Friends Grocery Shopping Sustanably

Part 1 #Live Consciously Challenge – grocery shopping

Food accounts for 10-30% of a households carbon footprint, that is the bad news. The good news is that simple changes like cooking with chicken 🍗 instead of beef 🥩 can reduce your meal’s carbon footprint by as much as 75%.

Let’s challenge ourselves to take stock of our current sustainability score and identify one or two areas where we can make a simple change to our grocery shopping, cooking and eating behavior to make an impact.

We have started the challenge in our team too. Stay tuned to see how we measure up against our own guidelines and what we want to work on.

Our behavior around #food consumption is one of the most impactful areas of a #sustainablelifestyle, since we eat every single day. But there is a lot of talk about these topics and it can feel overwhelming. This is why our team at Ready Set Dinner collected a #liveconsciously list of simple behavior changes that have a high impact. Most of them even have positive externalities for your #health, #familyrelationships or your wallet. We start with tips around grocery shopping 🛒and will give you more ideas around cooking and eating in the upcoming weeks.

#1. Shop more local groceries

Tell us something we haven’t heard … how about this? It supports your local community, it’s fresher, tastes better 😋, and helps eliminate CO2 emission from long transports.

There are even online farmer’s markets, like Market Wagon, WhatsGood or GrubMarket out there these days, which make it super-easy. And here are some quick resources to help you find local CSAsFarmer’s Markets, and Co-Op’s.

#2. Stay in-season

In fashion, the chase of the latest trend creates huge sustainability issues. But when it comes to food the best choice is to always be in-season. Buying seasonal produce will give you the highest nutrient density, the best taste and is better for your wallet. Bookmark this guide so you’re always eating vogue.

#3. Buy ugly, unwanted food

Discrimination is so pre-historic. Let’s be honest, once your stomach acids start digesting for nutrients it’s not a pretty sight. Start giving those misfits and imperfects a new home. Or use ToGoodToGo or Flashfood to buy food close to expiry at very attractive prices.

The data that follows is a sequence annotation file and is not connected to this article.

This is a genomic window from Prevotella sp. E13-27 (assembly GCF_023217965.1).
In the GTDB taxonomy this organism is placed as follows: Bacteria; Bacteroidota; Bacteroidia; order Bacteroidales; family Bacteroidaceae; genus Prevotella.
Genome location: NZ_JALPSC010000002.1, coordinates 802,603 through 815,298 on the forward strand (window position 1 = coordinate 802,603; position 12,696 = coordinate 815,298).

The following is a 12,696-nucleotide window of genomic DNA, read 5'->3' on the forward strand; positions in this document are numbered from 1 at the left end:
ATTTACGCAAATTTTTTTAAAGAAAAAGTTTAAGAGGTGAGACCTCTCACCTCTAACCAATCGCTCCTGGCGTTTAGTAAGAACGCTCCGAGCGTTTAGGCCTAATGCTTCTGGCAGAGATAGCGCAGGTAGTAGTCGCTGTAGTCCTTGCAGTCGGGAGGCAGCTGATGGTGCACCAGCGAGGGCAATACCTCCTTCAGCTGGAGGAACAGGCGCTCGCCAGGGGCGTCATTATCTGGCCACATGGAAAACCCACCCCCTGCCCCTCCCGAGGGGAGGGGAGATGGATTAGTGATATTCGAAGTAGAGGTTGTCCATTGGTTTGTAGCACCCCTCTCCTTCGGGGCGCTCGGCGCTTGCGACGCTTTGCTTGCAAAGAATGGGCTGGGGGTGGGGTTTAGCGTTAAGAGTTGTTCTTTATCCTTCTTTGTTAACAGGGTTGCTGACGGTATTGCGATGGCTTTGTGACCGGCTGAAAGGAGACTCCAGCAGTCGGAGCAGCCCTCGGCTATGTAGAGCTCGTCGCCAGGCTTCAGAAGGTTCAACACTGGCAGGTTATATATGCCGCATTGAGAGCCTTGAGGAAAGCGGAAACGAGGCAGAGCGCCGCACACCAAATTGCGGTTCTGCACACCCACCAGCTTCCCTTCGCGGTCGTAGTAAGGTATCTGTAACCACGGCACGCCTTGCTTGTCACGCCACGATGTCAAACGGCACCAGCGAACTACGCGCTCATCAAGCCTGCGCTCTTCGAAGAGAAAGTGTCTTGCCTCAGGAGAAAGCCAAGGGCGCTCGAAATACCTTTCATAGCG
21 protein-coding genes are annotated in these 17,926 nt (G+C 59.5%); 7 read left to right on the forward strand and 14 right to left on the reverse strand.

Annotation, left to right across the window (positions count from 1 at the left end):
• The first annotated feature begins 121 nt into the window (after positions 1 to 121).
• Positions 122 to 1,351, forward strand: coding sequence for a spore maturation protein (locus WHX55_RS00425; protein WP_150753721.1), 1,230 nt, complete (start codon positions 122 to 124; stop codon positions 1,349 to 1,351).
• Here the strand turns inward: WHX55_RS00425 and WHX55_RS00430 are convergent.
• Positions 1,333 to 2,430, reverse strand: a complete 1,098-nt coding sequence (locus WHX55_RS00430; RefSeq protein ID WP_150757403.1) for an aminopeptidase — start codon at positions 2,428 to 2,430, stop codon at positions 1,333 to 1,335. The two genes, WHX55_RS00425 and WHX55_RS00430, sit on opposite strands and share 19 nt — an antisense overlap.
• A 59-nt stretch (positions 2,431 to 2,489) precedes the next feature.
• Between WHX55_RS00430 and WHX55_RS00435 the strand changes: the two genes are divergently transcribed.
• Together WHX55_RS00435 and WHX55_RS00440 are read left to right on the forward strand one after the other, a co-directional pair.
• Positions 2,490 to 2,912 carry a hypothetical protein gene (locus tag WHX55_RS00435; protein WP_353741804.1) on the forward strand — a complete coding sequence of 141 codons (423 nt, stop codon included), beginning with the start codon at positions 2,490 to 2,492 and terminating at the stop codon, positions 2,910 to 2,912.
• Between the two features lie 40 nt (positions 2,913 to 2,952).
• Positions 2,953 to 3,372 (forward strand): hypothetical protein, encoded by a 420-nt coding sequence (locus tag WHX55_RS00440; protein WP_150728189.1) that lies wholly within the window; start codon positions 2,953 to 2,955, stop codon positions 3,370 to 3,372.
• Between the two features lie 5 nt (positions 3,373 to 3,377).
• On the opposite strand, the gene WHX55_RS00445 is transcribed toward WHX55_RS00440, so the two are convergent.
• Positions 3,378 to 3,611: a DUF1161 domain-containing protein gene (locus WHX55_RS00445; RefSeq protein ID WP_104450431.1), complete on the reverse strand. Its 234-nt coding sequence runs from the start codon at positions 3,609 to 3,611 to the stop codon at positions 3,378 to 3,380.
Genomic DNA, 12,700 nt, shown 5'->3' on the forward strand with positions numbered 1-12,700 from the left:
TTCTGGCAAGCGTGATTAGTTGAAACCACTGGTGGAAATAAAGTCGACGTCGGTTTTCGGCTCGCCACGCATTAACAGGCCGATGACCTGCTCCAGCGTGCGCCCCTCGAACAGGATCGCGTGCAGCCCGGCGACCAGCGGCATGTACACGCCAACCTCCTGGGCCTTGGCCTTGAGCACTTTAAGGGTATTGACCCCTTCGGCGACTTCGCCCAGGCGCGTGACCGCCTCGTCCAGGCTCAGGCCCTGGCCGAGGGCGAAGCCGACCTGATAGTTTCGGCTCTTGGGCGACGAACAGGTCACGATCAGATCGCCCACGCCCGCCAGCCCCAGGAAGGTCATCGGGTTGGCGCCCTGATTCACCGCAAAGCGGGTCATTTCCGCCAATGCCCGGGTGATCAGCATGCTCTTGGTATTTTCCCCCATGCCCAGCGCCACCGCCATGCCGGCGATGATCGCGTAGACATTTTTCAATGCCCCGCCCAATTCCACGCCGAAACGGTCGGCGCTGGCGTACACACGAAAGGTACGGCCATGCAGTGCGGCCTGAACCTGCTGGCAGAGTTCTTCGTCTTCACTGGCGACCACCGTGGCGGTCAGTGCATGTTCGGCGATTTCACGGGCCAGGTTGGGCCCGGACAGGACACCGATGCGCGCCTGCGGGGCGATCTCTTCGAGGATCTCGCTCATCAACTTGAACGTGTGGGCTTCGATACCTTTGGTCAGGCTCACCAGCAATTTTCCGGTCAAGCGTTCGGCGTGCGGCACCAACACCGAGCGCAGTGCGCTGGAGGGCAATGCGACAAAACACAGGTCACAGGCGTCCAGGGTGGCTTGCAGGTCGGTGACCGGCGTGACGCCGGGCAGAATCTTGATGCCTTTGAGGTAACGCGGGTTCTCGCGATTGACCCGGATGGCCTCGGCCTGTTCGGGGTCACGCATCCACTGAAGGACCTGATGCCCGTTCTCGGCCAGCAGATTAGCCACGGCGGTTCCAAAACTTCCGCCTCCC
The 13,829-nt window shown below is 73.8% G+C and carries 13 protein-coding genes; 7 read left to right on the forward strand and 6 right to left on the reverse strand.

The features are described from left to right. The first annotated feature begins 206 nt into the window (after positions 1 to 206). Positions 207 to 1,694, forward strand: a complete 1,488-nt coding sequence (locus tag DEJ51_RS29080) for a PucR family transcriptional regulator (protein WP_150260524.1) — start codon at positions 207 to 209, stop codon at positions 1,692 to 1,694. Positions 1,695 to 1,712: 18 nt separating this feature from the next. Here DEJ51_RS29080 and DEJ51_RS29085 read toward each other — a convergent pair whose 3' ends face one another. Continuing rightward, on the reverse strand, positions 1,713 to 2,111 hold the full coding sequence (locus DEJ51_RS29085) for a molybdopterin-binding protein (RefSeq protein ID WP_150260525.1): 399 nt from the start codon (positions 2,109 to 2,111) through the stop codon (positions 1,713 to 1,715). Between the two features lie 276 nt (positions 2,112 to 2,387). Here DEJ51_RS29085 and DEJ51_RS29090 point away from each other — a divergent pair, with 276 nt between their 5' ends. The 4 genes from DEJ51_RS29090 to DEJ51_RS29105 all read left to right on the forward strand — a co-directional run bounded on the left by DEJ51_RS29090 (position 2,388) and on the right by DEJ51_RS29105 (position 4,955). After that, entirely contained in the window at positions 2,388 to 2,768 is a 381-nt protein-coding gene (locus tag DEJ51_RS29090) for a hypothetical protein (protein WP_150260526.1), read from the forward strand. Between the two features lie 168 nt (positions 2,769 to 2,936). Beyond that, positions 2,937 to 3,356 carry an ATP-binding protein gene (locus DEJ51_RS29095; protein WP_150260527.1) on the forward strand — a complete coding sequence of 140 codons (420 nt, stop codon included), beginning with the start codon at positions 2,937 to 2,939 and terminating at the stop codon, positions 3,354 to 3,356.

#4. Be picky

This may seem counterintuitive based on our cry to eat more ugly food ☝️, but it’s not what we’re implying. Be conscious and knowledgeable when you’re grocery shopping, meaning don’t trust everything you read! The Alternative Food Network explains the deception of marketing labels in their podcast. It’s a great listen and if you need it on paper (or screen), use this food label guide.

TLDR Look for labels that say: Animal Welfare Approved, Certified Grassfed and USDA Certified Organic. If it doesn’t say 100% it’s closer to 70% 🤨.

#5. Bulk up when grocery shopping

We’re not talking about the weight room although they do say it’s one of the best exercises to incorporate into your routine. We’re talking about ingredients, you’re paying more than you know for pretty branding and packaging!

#6. Rock reusables

We’ve been reciting Reduce, Reuse, Recycle since the early 90s and yet we’re still buying bottled water like it’s going out of style. If you ask us, reusable bottles are way more on trend. Those individual water bottles are actually one of the biggest contributors to greenhouse gas emissions and (obviously) plastic waste. Also remember to bring your reusable grocery and produce bags, and stay clear from products that use excessive plastic in their packaging.

#7. Turn your thumb green

That #WFH life is here to stay, meaning you have more time to incorporate some new hobbies. Why not find one with dual-purpose. Starting an edible garden 🌱 does not only put food on the table with zero food miles, it is also a fun pastime, good for your mental health and a great way to get kids excited about vegetables.

#8. Keep ’em fresh

When you get home from grocery shopping, make sure you store your food well, so that it lasts longer and that items that need to be used up sooner are well visible. Consider creating a designated section in the fridge for food that needs to be eaten in a day or two.